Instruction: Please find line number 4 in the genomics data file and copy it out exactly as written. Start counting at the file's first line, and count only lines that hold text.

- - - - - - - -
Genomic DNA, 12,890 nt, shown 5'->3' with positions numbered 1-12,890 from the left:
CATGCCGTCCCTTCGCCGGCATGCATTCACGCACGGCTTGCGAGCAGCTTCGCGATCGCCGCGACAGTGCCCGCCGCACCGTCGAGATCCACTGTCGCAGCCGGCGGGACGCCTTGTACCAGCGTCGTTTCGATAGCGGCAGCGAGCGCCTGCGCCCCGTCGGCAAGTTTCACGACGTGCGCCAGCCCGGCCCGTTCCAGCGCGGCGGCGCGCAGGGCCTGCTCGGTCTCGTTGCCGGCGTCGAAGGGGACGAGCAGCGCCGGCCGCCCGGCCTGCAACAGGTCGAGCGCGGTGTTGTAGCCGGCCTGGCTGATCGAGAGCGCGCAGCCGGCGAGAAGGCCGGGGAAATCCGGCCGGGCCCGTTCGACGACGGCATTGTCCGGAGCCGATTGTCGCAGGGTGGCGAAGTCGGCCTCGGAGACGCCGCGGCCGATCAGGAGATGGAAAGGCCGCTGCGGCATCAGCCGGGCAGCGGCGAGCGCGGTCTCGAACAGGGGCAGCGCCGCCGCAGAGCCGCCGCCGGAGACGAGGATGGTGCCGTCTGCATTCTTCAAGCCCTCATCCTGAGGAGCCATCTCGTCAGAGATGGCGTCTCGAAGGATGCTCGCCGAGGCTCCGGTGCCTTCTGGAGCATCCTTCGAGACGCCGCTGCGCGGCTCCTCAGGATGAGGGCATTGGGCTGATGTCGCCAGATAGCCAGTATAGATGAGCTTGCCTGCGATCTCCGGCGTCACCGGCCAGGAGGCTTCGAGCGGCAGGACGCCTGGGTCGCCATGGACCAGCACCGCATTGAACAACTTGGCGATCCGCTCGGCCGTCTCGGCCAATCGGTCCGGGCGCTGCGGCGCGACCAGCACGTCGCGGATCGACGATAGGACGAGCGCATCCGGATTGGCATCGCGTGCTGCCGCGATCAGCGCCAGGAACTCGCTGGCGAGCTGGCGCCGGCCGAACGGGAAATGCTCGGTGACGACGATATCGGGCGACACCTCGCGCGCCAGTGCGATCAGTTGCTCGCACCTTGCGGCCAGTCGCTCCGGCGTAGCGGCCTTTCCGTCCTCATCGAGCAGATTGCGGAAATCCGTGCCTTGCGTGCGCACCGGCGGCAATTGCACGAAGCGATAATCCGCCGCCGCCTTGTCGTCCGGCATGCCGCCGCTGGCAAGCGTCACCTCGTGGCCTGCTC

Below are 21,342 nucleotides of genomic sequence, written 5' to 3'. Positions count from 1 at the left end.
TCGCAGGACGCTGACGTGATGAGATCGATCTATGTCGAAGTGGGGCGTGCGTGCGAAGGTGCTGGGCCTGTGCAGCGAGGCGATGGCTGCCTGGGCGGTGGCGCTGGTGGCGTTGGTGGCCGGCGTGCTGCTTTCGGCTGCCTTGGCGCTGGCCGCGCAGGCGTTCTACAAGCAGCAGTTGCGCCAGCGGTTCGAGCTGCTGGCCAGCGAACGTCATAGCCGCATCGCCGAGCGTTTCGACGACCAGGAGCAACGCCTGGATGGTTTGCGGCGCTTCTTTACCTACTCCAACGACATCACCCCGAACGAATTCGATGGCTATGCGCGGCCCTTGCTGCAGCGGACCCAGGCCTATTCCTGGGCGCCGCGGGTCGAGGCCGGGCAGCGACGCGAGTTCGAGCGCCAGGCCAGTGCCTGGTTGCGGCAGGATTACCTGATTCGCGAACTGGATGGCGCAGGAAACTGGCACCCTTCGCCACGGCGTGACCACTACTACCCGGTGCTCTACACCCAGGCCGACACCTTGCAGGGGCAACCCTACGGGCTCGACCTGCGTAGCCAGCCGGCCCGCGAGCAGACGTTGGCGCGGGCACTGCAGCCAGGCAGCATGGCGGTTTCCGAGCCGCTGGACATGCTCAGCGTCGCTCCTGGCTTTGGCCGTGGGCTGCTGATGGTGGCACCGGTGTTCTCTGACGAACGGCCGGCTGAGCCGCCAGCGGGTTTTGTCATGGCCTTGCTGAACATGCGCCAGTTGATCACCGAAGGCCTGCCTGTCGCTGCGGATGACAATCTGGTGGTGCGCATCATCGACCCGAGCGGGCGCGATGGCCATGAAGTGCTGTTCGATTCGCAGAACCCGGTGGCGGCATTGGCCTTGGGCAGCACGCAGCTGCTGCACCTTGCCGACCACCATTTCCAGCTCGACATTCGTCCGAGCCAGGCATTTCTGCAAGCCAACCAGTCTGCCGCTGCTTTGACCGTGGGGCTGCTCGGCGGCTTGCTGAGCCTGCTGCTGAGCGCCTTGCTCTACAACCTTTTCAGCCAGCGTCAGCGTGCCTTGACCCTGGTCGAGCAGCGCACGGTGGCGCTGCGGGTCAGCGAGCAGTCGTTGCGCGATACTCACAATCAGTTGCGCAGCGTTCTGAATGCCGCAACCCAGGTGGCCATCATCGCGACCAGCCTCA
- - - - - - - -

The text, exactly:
TCGCAGGACGCTGACGTGATGAGATCGATCTATGTCGAAGTGGGGCGTGCGTGCGAAGGTGCTGGGCCTGTGCAGCGAGGCGATGGCTGCCTGGGCGGTGGCGCTGGTGGCGTTGGTGGCCGGCGTGCTGCTTTCGGCTGCCTTGGCGCTGGCCGCGCAGGCGTTCTACAAGCAGCAGTTGCGCCAGCGGTTCGAGCTGCTGGCCAGCGAACGTCATAGCCGCATCGCCGAGCGTTTCGACGACCAGGAGCAACGCCTGGATGGTTTGCGGCGCTTCTTTACCTACTCCAACGACATCACCCCGAACGAATTCGATGGCTATGCGCGGCCCTTGCTGCAGCGGACCCAGGCCTATTCCTGGGCGCCGCGGGTCGAGGCCGGGCAGCGACGCGAGTTCGAGCGCCAGGCCAGTGCCTGGTTGCGGCAGGATTACCTGATTCGCGAACTGGATGGCGCAGGAAACTGGCACCCTTCGCCACGGCGTGACCACTACTACCCGGTGCTCTACACCCAGGCCGACACCTTGCAGGGGCAACCCTACGGGCTCGACCTGCGTAGCCAGCCGGCCCGCGAGCAGACGTTGGCGCGGGCACTGCAGCCAGGCAGCATGGCGGTTTCCGAGCCGCTGGACATGCTCAGCGTCGCTCCTGGCTTTGGCCGTGGGCTGCTGATGGTGGCACCGGTGTTCTCTGACGAACGGCCGGCTGAGCCGCCAGCGGGTTTTGTCATGGCCTTGCTGAACATGCGCCAGTTGATCACCGAAGGCCTGCCTGTCGCTGCGGATGACAATCTGGTGGTGCGCATCATCGACCCGAGCGGGCGCGATGGCCATGAAGTGCTGTTCGATTCGCAGAACCCGGTGGCGGCATTGGCCTTGGGCAGCACGCAGCTGCTGCACCTTGCCGACCACCATTTCCAGCTCGACATTCGTCCGAGCCAGGCATTTCTGCAAGCCAACCAGTCTGCCGCTGCTTTGACCGTGGGGCTGCTCGGCGGCTTGCTGAGCCTGCTGCTGAGCGCCTTGCTCTACAACCTTTTCAGCCAGCGTCAGCGTGCCTTGACCCTGGTCGAGCAGCGCACGGTGGCGCTGCGGGTCAGCGAGCAGTCGTTGCGCGATACTCACAATCAGTTGCGCAGCGTTCTGAATGCCGCAACCCAGGTGGCCATCATCGCGACCAGCCTCA